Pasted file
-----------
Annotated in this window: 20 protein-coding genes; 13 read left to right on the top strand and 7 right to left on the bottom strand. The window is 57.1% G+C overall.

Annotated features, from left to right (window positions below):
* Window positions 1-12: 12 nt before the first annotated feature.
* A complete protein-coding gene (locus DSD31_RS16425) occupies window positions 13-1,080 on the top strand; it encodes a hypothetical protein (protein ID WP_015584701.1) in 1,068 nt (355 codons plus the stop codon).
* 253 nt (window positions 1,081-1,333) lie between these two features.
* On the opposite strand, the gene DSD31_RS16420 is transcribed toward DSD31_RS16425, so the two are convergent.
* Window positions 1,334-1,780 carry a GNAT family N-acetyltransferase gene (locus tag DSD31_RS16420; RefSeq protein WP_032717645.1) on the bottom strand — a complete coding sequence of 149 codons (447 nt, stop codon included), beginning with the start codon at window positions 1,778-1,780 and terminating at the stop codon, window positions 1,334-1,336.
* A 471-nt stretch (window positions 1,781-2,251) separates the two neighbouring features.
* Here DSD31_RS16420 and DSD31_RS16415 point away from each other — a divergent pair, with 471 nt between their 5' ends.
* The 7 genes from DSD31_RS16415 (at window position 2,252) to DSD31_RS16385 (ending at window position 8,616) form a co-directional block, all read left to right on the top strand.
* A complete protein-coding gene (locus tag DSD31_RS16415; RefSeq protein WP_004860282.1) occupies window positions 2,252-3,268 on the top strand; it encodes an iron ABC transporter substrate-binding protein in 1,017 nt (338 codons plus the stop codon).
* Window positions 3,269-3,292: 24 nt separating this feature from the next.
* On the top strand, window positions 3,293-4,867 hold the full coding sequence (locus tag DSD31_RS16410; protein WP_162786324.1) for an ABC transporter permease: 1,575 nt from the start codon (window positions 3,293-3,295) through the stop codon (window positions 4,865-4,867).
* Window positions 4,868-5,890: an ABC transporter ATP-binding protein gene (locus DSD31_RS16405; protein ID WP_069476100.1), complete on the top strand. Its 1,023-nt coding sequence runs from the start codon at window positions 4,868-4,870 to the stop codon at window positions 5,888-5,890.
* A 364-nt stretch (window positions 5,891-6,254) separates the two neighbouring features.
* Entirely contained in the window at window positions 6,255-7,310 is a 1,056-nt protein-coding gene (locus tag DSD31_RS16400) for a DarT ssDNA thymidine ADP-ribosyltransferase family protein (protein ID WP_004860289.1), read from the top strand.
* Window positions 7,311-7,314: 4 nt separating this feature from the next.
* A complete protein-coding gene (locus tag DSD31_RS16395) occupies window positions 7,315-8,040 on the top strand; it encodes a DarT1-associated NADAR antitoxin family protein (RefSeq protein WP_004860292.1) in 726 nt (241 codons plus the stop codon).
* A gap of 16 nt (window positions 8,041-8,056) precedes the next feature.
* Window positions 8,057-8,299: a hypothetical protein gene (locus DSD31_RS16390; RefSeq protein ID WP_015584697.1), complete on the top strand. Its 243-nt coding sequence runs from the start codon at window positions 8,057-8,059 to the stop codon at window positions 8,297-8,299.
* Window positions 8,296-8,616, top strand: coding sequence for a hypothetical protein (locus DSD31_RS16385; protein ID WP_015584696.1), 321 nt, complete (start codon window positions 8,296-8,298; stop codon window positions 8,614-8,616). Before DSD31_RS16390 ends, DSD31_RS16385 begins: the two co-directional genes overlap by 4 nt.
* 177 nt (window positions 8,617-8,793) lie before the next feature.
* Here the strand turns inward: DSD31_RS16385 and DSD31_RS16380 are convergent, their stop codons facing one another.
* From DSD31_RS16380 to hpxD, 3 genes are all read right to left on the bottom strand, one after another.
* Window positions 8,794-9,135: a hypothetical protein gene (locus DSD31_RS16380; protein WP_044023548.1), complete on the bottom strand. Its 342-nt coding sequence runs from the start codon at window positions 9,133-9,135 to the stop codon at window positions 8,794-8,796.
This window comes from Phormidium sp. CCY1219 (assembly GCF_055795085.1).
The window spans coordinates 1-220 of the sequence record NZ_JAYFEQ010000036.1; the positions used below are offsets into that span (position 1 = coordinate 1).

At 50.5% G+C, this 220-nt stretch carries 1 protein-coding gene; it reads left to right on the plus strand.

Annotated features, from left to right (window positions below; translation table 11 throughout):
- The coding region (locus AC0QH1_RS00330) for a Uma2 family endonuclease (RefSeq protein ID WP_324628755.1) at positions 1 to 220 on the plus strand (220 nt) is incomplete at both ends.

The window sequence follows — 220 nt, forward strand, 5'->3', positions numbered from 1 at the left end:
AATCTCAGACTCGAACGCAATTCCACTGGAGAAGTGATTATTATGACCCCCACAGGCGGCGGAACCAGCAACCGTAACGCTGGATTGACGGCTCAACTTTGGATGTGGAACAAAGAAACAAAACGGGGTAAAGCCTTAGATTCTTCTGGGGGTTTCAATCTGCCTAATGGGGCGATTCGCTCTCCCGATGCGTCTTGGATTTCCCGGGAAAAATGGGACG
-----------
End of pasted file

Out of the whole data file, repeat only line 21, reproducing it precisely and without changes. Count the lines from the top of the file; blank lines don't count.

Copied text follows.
* Window positions 8,296-8,616, top strand: coding sequence for a hypothetical protein (locus DSD31_RS16385; protein ID WP_015584696.1), 321 nt, complete (start codon window positions 8,296-8,298; stop codon window positions 8,614-8,616). Before DSD31_RS16390 ends, DSD31_RS16385 begins: the two co-directional genes overlap by 4 nt.